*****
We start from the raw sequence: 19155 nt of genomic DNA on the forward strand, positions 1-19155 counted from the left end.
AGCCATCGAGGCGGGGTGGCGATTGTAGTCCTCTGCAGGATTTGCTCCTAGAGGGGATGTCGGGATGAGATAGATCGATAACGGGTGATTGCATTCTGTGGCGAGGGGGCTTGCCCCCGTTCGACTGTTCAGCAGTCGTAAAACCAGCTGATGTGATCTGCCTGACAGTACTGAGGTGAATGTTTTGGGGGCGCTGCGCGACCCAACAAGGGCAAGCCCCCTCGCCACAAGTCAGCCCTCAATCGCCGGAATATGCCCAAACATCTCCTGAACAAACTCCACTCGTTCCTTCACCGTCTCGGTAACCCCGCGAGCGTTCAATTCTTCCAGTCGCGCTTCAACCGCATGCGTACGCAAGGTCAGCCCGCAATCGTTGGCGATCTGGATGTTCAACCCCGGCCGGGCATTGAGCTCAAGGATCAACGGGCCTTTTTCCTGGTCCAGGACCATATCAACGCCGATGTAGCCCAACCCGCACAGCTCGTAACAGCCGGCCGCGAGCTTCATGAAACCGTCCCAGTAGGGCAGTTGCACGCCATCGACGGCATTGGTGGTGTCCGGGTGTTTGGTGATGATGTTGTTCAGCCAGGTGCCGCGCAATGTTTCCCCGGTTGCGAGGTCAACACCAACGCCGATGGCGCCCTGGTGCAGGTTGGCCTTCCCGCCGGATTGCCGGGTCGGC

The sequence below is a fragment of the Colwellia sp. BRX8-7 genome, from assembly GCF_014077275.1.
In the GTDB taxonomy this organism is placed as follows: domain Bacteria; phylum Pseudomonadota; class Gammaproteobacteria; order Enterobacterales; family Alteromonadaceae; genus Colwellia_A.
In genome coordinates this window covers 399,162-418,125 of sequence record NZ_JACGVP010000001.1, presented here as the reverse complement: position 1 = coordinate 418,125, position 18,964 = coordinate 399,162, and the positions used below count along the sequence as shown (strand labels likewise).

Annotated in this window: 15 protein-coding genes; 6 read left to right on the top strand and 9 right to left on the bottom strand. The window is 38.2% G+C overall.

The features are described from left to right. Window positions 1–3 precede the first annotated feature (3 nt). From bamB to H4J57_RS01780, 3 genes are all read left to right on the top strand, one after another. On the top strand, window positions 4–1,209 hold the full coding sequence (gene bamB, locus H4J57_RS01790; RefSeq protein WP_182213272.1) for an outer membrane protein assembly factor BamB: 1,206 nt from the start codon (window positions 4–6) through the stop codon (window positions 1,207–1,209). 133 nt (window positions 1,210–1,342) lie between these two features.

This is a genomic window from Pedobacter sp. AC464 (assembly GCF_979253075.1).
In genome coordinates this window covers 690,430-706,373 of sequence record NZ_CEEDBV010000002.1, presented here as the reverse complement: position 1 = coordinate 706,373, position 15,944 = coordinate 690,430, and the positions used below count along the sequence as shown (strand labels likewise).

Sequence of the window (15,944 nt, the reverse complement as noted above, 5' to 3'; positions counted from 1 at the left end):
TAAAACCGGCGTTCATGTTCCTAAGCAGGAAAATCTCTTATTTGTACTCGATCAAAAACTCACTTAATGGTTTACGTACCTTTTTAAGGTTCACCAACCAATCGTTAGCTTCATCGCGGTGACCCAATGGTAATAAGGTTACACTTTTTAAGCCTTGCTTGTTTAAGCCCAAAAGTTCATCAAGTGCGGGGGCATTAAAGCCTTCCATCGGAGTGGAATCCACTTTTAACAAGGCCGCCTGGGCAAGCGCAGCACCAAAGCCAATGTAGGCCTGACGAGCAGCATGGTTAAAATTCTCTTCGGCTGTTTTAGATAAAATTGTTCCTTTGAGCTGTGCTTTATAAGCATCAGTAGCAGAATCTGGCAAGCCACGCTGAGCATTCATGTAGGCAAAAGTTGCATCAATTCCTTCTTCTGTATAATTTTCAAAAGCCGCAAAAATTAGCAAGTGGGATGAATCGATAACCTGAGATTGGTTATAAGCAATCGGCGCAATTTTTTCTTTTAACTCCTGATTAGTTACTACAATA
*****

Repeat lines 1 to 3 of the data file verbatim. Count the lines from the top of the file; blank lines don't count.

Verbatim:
We start from the raw sequence: 19155 nt of genomic DNA on the forward strand, positions 1-19155 counted from the left end.
AGCCATCGAGGCGGGGTGGCGATTGTAGTCCTCTGCAGGATTTGCTCCTAGAGGGGATGTCGGGATGAGATAGATCGATAACGGGTGATTGCATTCTGTGGCGAGGGGGCTTGCCCCCGTTCGACTGTTCAGCAGTCGTAAAACCAGCTGATGTGATCTGCCTGACAGTACTGAGGTGAATGTTTTGGGGGCGCTGCGCGACCCAACAAGGGCAAGCCCCCTCGCCACAAGTCAGCCCTCAATCGCCGGAATATGCCCAAACATCTCCTGAACAAACTCCACTCGTTCCTTCACCGTCTCGGTAACCCCGCGAGCGTTCAATTCTTCCAGTCGCGCTTCAACCGCATGCGTACGCAAGGTCAGCCCGCAATCGTTGGCGATCTGGATGTTCAACCCCGGCCGGGCATTGAGCTCAAGGATCAACGGGCCTTTTTCCTGGTCCAGGACCATATCAACGCCGATGTAGCCCAACCCGCACAGCTCGTAACAGCCGGCCGCGAGCTTCATGAAACCGTCCCAGTAGGGCAGTTGCACGCCATCGACGGCATTGGTGGTGTCCGGGTGTTTGGTGATGATGTTGTTCAGCCAGGTGCCGCGCAATGTTTCCCCGGTTGCGAGGTCAACACCAACGCCGATGGCGCCCTGGTGCAGGTTGGCCTTCCCGCCGGATTGCCGGGTCGGC

The sequence below is a fragment of the Colwellia sp. BRX8-7 genome, from assembly GCF_014077275.1.